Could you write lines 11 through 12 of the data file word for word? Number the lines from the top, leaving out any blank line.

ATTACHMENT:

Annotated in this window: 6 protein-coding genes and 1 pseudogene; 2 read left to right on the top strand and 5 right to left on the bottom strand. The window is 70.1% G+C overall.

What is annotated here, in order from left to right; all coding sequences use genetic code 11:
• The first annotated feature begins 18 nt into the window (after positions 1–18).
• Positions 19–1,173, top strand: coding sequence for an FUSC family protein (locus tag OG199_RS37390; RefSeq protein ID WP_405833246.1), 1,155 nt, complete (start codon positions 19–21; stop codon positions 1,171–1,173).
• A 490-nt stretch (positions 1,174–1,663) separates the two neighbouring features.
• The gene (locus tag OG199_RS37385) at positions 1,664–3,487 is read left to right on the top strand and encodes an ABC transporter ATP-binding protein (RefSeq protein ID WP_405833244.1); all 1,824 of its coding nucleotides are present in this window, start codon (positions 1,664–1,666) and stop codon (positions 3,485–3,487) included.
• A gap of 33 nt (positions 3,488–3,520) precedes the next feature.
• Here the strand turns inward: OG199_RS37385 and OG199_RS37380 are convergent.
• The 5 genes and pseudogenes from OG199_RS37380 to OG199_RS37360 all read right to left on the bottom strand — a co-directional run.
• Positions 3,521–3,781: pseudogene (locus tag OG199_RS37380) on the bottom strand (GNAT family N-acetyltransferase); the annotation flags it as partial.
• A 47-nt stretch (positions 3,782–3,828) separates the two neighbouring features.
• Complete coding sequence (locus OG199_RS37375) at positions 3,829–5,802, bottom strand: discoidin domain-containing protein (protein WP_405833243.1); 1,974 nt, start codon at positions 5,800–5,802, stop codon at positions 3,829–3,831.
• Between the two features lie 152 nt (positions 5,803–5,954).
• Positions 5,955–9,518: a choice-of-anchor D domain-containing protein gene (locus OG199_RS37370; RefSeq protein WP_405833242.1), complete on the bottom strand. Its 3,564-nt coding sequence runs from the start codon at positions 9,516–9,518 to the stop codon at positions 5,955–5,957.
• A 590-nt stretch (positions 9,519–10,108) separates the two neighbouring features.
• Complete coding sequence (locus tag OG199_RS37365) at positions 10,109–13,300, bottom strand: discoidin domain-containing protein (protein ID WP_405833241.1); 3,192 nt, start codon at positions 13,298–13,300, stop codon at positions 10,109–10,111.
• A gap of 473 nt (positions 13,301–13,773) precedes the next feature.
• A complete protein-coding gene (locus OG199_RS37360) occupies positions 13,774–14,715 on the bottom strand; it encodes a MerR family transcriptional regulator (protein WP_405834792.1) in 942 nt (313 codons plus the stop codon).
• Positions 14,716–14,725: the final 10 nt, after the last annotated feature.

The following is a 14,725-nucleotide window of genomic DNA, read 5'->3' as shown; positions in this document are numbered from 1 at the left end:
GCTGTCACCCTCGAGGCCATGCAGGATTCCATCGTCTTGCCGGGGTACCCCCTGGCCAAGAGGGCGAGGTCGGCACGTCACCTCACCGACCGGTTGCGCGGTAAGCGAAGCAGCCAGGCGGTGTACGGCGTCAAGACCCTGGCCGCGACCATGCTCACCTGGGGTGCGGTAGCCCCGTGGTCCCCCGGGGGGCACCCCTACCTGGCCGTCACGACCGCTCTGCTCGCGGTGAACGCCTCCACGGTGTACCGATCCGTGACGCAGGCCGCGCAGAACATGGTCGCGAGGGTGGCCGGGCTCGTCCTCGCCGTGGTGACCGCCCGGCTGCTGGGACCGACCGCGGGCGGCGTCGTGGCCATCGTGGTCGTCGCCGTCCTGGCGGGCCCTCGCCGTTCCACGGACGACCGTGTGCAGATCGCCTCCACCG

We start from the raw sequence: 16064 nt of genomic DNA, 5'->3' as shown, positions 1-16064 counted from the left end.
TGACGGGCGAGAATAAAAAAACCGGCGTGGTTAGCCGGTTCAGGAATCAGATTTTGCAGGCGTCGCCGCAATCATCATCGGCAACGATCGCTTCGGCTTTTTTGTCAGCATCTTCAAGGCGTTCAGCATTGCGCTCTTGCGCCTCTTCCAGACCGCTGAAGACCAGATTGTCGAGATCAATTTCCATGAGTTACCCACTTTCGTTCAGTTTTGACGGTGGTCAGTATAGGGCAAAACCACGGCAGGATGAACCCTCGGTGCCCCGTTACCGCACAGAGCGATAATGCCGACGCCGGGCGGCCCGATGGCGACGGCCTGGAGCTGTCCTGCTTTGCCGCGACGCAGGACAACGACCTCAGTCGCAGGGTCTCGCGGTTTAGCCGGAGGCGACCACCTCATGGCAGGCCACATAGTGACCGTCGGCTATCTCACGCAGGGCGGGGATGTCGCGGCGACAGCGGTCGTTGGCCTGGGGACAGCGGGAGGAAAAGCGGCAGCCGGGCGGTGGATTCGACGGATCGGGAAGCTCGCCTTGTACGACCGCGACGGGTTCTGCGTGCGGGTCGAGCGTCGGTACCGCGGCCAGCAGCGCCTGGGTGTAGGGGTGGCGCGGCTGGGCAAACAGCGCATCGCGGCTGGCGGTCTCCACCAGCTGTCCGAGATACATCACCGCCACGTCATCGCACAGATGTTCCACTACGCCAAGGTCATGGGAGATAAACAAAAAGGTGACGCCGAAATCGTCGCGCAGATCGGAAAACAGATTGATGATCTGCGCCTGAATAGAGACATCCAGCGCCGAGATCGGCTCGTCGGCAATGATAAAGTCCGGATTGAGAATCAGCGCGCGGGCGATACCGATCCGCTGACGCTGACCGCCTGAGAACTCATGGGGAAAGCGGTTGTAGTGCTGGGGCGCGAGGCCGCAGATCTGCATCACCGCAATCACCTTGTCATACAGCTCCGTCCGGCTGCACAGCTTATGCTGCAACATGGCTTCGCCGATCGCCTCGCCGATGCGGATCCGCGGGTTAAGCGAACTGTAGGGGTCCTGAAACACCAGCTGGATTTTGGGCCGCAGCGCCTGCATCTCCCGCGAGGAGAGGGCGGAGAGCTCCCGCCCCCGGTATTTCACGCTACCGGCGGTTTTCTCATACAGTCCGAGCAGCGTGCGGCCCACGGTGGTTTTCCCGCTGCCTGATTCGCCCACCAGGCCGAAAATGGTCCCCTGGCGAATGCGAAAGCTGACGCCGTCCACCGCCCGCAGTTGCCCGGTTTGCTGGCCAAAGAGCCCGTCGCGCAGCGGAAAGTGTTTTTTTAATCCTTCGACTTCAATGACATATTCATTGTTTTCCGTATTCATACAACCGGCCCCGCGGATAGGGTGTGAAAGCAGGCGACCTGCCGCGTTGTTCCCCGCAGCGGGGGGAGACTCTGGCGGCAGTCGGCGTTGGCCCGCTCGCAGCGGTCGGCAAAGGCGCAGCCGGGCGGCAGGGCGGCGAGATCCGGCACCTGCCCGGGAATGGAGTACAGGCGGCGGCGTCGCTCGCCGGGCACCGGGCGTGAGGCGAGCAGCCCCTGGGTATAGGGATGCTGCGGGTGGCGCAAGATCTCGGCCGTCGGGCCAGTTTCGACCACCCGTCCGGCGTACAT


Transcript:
• A 47-nt stretch (positions 3,782–3,828) separates the two neighbouring features.
• Complete coding sequence (locus OG199_RS37375) at positions 3,829–5,802, bottom strand: discoidin domain-containing protein (protein WP_405833243.1); 1,974 nt, start codon at positions 5,800–5,802, stop codon at positions 3,829–3,831.